It never ceases to amaze me how many people I encounter out in our parks that say something to the extent of, "Wow, I never knew this place was here!" Then they get super excited about exploring an area of their own community they hadn’t even known existed.
I’ve worked in Des Moines County’s parks for almost 15 years. I’m well aware of the neat spots out there and it’s easy to forget that not everyone else is.
So today, I’m going to share some “hidden gems” within Des Moines County’s park system that I wouldn’t expect a lot of people to know about but which are definitely visit-worthy.
Secret Fishing Spots
There are small little fishing ponds at a couple of our natural resource areas that have been renovated and restocked in the last several years and now offer good fishing opportunities. The first is at the Linder Conservation Area just off 170th Ave. southwest of Sperry. The second is at the Leopold Recreation Area just at the north edge of Burlington at the end of Mill Dam Road, northwest of the CNH plant.
Both ponds are stocked with bluegill, crappie, largemouth bass, and channel catfish. They’re a bit of hike to get to, but that’s part of the adventure, right?
Des Moines County isn’t exactly known for its topography but that doesn’t mean there aren’t some great scenic overlooks to enjoy. One of the best is in the northwest corner of Hickory Bend Conservation Area and accessible by the Flint River Trail. This hilltop location features a small shelter to sit in and take in the amazing view of the scenic Flint Creek valley below. The site is only accessible by hiking or biking a little over a half mile up the Flint River Trail from the parking area at the south end of Hickory Bend.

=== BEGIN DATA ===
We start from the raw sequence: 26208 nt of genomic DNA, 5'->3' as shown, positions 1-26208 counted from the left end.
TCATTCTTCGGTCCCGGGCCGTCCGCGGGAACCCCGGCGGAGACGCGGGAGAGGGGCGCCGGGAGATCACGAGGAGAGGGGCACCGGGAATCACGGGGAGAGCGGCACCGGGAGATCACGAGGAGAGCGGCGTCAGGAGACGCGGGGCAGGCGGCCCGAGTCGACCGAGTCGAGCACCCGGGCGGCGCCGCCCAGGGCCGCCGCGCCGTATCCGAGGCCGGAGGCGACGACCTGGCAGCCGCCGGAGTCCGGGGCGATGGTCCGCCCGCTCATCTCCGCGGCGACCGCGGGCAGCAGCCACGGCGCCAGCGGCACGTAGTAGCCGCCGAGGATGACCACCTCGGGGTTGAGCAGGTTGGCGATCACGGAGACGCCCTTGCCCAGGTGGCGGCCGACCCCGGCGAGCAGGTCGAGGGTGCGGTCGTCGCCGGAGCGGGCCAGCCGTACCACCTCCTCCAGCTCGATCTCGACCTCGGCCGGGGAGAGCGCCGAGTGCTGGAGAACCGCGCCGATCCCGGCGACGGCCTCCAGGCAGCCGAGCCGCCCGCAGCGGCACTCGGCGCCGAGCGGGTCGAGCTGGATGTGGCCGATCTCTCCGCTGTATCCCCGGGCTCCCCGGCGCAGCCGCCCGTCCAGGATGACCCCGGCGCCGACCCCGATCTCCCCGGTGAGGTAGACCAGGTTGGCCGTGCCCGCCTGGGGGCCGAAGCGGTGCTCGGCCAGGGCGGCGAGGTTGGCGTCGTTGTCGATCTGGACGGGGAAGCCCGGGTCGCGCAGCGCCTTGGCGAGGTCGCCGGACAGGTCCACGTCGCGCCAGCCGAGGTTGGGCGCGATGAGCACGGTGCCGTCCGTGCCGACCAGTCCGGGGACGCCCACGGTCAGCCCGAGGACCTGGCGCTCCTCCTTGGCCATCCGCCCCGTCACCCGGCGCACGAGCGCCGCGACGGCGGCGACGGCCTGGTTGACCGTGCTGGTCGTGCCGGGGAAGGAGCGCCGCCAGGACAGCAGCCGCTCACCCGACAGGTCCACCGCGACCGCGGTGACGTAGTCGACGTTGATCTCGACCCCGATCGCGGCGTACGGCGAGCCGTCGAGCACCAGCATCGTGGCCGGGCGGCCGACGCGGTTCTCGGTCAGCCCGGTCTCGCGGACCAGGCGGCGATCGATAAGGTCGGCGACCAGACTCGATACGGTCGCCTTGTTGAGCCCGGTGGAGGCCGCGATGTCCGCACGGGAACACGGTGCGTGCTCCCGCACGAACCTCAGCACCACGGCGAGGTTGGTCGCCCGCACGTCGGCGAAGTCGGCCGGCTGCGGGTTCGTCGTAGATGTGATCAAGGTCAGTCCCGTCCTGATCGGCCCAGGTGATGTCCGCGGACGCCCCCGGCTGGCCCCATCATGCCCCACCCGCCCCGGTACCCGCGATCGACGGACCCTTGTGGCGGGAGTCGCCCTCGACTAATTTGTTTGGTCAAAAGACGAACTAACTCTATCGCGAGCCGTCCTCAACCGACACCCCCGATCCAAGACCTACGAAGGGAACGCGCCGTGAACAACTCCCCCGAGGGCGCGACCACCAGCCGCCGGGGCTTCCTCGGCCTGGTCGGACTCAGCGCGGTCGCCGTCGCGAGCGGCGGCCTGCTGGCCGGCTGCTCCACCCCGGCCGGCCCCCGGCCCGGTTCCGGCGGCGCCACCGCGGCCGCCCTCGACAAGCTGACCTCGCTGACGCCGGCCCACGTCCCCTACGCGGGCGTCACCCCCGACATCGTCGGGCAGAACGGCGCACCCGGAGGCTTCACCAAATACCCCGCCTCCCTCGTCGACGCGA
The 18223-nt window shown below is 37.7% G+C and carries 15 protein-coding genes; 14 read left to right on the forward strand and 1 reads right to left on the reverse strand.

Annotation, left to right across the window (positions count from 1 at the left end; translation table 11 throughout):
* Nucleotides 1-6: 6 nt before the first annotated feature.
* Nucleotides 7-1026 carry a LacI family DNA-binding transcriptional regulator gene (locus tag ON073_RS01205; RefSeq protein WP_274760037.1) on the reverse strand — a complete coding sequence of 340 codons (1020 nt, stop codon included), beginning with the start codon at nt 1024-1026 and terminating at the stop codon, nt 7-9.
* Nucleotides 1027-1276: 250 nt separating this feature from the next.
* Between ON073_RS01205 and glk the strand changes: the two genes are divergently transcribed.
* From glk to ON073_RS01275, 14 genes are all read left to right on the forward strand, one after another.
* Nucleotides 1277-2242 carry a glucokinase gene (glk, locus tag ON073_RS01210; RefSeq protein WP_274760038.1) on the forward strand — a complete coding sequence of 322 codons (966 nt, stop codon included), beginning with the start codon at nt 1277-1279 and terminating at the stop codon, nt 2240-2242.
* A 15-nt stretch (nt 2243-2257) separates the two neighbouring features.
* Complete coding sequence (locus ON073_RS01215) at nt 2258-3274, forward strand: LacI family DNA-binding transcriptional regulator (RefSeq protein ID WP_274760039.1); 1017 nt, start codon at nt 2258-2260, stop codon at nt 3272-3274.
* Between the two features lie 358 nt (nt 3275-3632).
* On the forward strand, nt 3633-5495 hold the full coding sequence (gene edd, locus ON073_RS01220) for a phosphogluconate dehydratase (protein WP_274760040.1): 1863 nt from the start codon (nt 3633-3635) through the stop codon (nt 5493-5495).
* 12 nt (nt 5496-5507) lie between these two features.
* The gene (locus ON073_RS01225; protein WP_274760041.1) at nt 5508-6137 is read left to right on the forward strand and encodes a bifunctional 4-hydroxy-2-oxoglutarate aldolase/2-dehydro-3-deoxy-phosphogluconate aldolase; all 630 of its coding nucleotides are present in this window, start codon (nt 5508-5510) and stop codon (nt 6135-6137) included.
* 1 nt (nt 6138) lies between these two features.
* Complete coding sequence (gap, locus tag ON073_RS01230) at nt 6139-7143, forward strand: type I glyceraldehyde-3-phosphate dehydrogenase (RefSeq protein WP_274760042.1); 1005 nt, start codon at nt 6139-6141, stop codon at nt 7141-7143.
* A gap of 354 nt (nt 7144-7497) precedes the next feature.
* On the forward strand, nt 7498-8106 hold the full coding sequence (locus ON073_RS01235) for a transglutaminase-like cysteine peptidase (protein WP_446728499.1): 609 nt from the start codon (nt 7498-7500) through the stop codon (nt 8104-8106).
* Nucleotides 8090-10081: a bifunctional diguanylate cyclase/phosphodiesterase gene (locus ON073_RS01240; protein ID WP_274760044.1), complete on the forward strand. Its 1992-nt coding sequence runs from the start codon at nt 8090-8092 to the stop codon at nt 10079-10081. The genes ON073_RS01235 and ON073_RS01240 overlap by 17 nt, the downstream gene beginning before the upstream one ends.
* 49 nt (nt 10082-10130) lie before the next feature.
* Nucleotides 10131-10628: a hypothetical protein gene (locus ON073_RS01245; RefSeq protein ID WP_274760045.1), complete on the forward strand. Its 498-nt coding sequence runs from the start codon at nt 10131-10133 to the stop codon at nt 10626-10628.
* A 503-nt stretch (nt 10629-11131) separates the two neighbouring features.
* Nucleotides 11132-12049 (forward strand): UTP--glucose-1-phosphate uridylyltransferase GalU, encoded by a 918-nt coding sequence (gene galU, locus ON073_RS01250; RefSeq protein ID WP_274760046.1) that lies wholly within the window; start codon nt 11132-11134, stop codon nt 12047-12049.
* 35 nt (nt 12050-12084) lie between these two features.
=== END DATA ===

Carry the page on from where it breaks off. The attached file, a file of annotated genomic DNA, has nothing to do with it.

That said, one of the other great things about this spot is how remote it is. It sits nearly in the center of the county, miles from the nearest hard roads and highways. There is very little population in the area so human sounds are minimal, especially early and late in the days.
A second site is more well known but worth mentioning anyway. It’s the scenic overlook above Starr’s Cave Nature Center. There’s a little parking area just off Irish Ridge Road at this spot and the site is just inside the trees from the parking area. It offers views of the creek valley below and the forests of Starr’s Cave State Preserve beyond. It truly is one of the most magnificent sites in the county.
What’s better than a quiet hike through the woods? Trails at Hunt Woods just south of Burlington and Luckenbill Woods east of Mediapolis offer some of the best, quietest, nature-est woods walking you can ask for. Both parks are just over 50-acres in size and have seen minimal development. The trails are natural surface and wind through closed-canopy woodlands. Hike quiet and watch for the wildlife you’re almost certain to encounter.
Luckenbill has a pond near the end of one trail that almost always has waterfowl hanging out on it. The pond was built in 1999 by the National Guard. In 2009, at 6th grade class from Mediapolis conducted a quail habitat restoration project there and in so doing won the Disney Planet Challenge, earning all 60+ students a trip to Disneyland to be guests of honor for three days.
Hunt Woods is a forest management area that has seen numerous forest management activities and harvests over the years. The park also hosts a pioneer cemetery back in the woods. The Porter Cemetery has headstones dating back to the early 1800’s.
As summer winds down, take some time to get out and explore some of the hidden gems you might not have known exist. Bring a friend, a kid, or take some solo time. Just get out there and enjoy your county parks. You’ll be glad you did.
published Friday, August 11, 2023